NORTH EAST — Bobby Jones has made a life for himself in Tulsa, Okla., and built a baseball family within the Texas Rangers organization, but when he returned to his native Elkton this past weekend, it was like he never left.
Jones was honored on Saturday by 100 of his closest family and friends, including several of his former high school teammates, to celebrate his 50 years in professional baseball. The party was hosted by Jones’ cousin, Betty Davis, at her home in North East.
Jones happily made the trip with his wife, Debbie, and daughter, Jill. Attendees shared countless memories and laughs, with many of the jokes being told by Jones himself. That didn’t surprise anyone.
“The best thing about him is his loving spirit,” said Davis, who grew up next door to Jones and his two siblings — sister, Rita, and brother, Curt. “There are 100 people here and they all love him.”
Jones was drafted twice as a youth; the first time by the Washington Senators, and the second by the Army, which led to a 14-month tour of duty in Vietnam. He returned to baseball after serving his country and made his major league debut with the Texas Rangers in 1974. After 12 years playing in the major leagues, minor leagues and Japan, he found his true niche in managing and coaching. He’s the winningest Minor League manager in Rangers history. One could argue he’s mentored more players and impacted more lives than anyone in the Texas organization.
“I could relate to them,” Jones said. “I played for 21 years and 17 of those were in the minor leagues. I knew what it was like to struggle and I think they could see that. I did what they did.”
Jones was born in Elkton in 1949. He grew up excelling in baseball, football and basketball, but the nation’s pastime emerged as the clear favorite when he got to high school. He and lifelong friend, Rick Marcus, were the two best players on Elkton High School’s legendary baseball team that won 26 games in a row in 1966 and 1967.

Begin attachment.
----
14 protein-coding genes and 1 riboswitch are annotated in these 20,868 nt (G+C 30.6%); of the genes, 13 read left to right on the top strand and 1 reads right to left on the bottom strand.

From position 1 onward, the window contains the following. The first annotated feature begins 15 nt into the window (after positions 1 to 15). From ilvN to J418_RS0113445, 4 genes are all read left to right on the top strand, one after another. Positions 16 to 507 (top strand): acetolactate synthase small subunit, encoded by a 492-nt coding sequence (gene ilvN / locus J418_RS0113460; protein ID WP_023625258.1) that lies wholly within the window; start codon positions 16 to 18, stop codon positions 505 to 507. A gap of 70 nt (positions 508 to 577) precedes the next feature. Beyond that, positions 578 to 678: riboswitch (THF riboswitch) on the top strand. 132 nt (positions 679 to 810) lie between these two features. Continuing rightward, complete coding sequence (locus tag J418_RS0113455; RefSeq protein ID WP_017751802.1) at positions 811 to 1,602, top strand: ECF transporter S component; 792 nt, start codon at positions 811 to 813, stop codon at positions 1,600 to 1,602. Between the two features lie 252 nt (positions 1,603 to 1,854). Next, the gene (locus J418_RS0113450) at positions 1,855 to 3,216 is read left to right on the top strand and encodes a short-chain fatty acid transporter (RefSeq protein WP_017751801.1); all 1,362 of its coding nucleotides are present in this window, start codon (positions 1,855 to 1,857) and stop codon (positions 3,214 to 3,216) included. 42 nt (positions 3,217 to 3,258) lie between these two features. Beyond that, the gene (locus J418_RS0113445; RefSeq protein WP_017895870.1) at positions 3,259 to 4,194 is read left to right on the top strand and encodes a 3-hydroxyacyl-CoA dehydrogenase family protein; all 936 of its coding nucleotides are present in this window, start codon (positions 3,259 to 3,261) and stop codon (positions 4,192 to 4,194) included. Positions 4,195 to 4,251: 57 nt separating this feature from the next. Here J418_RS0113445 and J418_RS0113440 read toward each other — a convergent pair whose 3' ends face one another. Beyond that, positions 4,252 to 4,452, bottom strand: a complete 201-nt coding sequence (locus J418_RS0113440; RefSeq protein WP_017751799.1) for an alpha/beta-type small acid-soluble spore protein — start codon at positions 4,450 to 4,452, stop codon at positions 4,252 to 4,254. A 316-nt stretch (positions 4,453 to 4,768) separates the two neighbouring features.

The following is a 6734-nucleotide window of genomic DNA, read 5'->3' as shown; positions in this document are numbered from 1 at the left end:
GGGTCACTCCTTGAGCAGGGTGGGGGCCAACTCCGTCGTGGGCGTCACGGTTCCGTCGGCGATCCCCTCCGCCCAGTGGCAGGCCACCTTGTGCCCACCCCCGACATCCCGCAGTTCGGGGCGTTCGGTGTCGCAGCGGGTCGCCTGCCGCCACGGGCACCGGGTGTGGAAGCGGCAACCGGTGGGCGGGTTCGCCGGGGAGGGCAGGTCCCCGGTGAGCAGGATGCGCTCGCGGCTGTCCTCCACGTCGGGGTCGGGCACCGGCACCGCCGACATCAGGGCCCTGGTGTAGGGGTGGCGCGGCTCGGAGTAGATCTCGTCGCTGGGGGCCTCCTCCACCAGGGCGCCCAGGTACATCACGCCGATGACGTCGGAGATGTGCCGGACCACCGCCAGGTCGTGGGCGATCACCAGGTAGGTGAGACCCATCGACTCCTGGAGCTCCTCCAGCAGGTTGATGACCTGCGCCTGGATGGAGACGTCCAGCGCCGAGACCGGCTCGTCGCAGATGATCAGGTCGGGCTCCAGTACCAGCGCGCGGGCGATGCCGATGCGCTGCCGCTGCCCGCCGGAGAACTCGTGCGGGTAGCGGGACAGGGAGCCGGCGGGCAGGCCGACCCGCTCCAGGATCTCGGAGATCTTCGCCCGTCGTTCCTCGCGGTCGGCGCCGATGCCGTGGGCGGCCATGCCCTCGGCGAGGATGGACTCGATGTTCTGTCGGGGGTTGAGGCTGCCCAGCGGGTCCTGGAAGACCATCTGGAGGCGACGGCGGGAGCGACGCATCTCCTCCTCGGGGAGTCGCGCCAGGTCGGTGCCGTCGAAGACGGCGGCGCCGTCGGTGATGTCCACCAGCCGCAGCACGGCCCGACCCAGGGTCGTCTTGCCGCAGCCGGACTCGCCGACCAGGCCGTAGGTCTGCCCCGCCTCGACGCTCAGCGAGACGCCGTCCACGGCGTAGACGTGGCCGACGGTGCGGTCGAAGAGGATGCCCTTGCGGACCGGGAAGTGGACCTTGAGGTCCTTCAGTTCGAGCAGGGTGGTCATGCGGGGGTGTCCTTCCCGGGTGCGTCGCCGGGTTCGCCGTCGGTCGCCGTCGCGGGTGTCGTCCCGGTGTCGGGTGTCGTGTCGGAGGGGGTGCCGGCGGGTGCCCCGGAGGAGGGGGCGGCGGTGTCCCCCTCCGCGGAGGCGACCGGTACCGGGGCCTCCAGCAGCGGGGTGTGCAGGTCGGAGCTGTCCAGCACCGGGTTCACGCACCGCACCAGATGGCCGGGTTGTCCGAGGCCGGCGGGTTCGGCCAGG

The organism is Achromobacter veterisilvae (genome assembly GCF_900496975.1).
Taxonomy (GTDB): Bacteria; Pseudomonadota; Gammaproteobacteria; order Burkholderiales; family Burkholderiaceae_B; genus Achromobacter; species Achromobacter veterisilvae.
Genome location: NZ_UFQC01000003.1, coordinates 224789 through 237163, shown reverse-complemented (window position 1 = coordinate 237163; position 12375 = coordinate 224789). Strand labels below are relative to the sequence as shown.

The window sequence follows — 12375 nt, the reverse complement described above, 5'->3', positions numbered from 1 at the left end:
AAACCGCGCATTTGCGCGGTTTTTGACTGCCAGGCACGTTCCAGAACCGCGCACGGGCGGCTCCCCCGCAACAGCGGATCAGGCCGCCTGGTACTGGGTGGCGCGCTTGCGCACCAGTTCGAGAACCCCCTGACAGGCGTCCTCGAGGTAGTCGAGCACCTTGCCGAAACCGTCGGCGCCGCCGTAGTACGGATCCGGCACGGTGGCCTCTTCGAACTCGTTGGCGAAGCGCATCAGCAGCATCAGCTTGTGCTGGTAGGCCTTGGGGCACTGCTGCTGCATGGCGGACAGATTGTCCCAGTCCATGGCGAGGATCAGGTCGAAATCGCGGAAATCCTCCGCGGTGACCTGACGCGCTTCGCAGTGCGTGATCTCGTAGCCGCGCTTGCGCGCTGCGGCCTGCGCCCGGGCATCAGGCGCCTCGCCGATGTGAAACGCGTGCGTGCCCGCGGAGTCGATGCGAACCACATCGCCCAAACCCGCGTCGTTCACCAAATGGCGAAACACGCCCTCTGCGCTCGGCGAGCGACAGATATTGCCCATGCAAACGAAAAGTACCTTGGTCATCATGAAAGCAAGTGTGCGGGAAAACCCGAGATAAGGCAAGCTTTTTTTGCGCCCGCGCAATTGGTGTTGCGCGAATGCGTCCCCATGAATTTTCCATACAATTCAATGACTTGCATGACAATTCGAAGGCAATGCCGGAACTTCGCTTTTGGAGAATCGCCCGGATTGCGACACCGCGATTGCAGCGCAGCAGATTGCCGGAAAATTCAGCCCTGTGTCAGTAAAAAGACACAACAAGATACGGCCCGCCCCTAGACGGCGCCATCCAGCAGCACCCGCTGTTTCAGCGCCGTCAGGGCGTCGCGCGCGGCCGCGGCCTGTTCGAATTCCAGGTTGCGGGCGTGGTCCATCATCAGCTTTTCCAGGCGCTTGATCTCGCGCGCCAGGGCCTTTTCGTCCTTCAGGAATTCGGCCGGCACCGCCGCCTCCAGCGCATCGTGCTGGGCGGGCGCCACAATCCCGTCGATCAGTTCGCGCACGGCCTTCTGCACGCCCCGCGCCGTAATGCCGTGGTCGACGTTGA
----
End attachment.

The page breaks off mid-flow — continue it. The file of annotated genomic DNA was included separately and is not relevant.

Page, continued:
Jones’ high school coach, Sonny Tenney, was also at the celebration and fondly recalled the tools that led to his former player’s success.
“One was talent and two was his attitude and commitment to the game,” he said. “He was just a well-rounded person. I’m just so proud of him, not only because he’s been in major league baseball, but they way he’s conducted himself along the way. He’s built quite a reputation in baseball, as well as in the community.”
After graduation, Jones was drafted in the 36th round by the Senators — who would become the Rangers two years later. Marcus was also drafted by the Senators, and the two of them signed on the same day.
Jones was reunited at the party with one of his and Marcus’ teammates in Rookie ball, Melvin Lowe, whom Jones hadn’t seen since 1969.
“When [Bobby] called me, you needed a crowbar to get me off the phone,” Rowe said. “I told my wife, “you can save the arguments until later because I’m going.’”
Times were rough during those first few seasons in the minors, but Jones’ love of baseball endured.
“We got $550 a month and you had to pay for your living expenses out of that,” Marcus said. “We basically lived on the buses.”
Jones’ playing career was brought to a halt in 1969 when he and Marcus were drafted by the Army and served separately in Vietnam. Jones attained the rank of Sergeant and was section chief of a 105-millimeter howitzer group. He and his men were constantly under fire, but when Jones returned from war in February 1971, he was uninjured aside from permanent hearing loss in his right ear.